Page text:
Microseisms are the background seismic vibrations mostly driven by the interaction of ocean waves with the solid Earth. Locating the sources of microseisms improves our understanding of the range of conditions under which they are generated and has potential applications to seismic tomography and climate research. In this study, we detect persistent source locations of P-wavemicroseisms at periods of 5-10 s (0.1-0.2Hz) using broad-band array noise correlation techniques and frequency-slowness analysis. Data include vertical component records from four temporary seismic arrays in equatorial and southern Africa with a total of 163 broad-band stations and deployed over a span of 13 yr (1994-2007).While none of the arrayswere deployed contemporaneously, we find that the recorded microseismic P waves originate from common, distant oceanic bathymetric features with amplitudes that vary seasonally in proportion with extratropical cyclone activity. Our results show that the majority of the persistent microseismic P-wave source locations are within the 30-60o latitude belts of the Northern and Southern hemispheres while a substantially reduced number are found at lower latitudes. Variations in source location with frequency are also observed and indicate tomographic studies including microseismic body wave sources will benefit from analysing multiple frequency bands. We showthat the distribution of these source regions in theNorth Atlantic aswell as in the Southern Ocean correlate with variations in bathymetry and ocean wave heights and corroborate current theory on double-frequency microseism generation. The stability of the source locations over the 13-yr time span of our investigation suggests that the long-term body wave microseism source distribution is governed by variations in the bathymetry and ocean wave heights while the interaction of ocean waves has a less apparent influence.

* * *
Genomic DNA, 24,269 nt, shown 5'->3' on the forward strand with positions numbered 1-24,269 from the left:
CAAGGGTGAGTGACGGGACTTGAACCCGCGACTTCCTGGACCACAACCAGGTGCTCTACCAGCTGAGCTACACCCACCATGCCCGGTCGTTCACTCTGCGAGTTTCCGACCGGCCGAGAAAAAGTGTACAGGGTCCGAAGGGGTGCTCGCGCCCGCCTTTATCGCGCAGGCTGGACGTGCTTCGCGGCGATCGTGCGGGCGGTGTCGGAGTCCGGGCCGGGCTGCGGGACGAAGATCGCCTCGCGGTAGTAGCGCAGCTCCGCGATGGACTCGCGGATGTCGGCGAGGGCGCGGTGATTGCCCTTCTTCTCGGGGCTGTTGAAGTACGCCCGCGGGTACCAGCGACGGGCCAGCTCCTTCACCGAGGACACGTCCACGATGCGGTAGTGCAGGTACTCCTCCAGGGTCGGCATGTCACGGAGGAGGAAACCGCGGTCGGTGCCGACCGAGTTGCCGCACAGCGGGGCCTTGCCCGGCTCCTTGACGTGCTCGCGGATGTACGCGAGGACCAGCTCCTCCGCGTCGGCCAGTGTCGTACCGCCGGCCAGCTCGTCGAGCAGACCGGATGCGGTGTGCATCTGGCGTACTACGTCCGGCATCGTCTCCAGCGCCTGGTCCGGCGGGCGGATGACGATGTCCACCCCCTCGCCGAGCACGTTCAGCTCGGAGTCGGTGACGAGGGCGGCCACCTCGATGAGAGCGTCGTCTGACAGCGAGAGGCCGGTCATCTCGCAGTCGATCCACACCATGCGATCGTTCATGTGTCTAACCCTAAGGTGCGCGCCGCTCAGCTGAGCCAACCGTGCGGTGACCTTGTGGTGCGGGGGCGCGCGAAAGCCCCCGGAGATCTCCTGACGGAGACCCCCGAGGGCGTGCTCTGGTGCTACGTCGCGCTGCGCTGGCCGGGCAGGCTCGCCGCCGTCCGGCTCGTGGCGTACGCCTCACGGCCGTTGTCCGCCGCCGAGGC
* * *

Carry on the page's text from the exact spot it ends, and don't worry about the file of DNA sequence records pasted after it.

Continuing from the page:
All Science Journal Classification (ASJC) codes
- Geochemistry and Petrology